A servo control loop uses sensor feedback to determine whether the system’s actual state (position, velocity, or torque) matches the commanded state. But sensors feedback isn’t perfect — even high-quality encoders and sensors can introduce noise, phase lag, and other errors in measurement. One way to improve the feedback of a servo control system is to augment the sensor input with input from an observer.
An observer is an algorithm that combines feedback from the sensor with other information about the control system to produce observed feedback signals that are more accurate and more reliable than the basic feedback signals.
A common observer model used in motion control is the Luenberger Observer, which uses models of the plant and the sensor in parallel with the physical plant and sensor.
In control theory, the plant is the system that takes an input and produces an output. In servo systems, this is typically a servo motor driving a mechanical transmission component such as an actuator.
The output from the plant and sensor model is the observed output. But even the observed output contains error, because the models are not perfect representations of the actual plant and sensor. So the error signal produced by the observed output is routed back to the model through the observer compensator — which is typically a common PI or PID controller — to further reduce the error in the observed signal. This way, even small errors in the model are corrected, and the observed state of the plant becomes a good representation of the actual plant. Now, the observed state can be used to close the control loop of the actual plant.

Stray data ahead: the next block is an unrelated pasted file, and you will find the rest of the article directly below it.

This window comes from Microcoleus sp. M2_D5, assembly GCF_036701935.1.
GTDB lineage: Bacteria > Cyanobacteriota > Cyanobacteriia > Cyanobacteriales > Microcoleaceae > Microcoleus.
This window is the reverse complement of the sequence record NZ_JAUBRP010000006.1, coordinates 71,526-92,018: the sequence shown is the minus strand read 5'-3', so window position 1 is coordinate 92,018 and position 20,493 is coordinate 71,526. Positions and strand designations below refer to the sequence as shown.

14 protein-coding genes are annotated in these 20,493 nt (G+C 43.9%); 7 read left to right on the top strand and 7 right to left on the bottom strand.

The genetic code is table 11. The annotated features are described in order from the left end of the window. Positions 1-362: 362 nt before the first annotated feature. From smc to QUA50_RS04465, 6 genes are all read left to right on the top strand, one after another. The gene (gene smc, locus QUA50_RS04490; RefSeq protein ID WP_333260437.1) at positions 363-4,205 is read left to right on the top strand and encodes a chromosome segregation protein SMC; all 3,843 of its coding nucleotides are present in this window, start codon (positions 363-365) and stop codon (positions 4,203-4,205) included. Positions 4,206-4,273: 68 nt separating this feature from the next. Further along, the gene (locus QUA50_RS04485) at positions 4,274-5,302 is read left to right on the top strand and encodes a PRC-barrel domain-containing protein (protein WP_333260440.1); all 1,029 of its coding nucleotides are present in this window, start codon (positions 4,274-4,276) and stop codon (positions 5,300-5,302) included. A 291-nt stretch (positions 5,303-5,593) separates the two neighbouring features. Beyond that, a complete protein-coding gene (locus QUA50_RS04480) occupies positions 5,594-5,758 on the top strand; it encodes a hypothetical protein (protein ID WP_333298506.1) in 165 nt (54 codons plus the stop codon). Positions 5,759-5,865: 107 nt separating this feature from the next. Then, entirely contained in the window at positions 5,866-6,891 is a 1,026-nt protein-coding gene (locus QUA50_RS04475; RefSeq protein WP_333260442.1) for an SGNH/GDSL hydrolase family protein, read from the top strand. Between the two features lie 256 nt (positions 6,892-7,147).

The observer model can be created with lookup tables (comparing known input values with known output behaviors) or with an algorithm describing inputs versus outputs. During auto-tuning, the observer makes corrections to the model, and during normal, closed-loop operation, the observer uses the model to make corrections to the control loop.
An observer can be used to produce more accurate positioning, velocity control, acceleration control, or even to compensate for jerk (the abrupt change in acceleration often caused by friction or stiction in a system). Similarly, load observers can estimate the mechanical load on the motor — including disturbances such as sudden torque or inertia changes — and compensate for that load. This allows the control loop to treat the motor as if it’s unloaded, making motor control much easier for the servo system. A load observer can also compensate for changes in behavior due to mechanical wear over time, so performance remains consistent without re-tuning the system.
Other control methods, such as PIV control or feedforward control, can also improve the performance of servo systems, but observer control is often used when high-accuracy control is needed despite widely varying loads, or when extremely fast settling times are required.
Feature image credit: Parker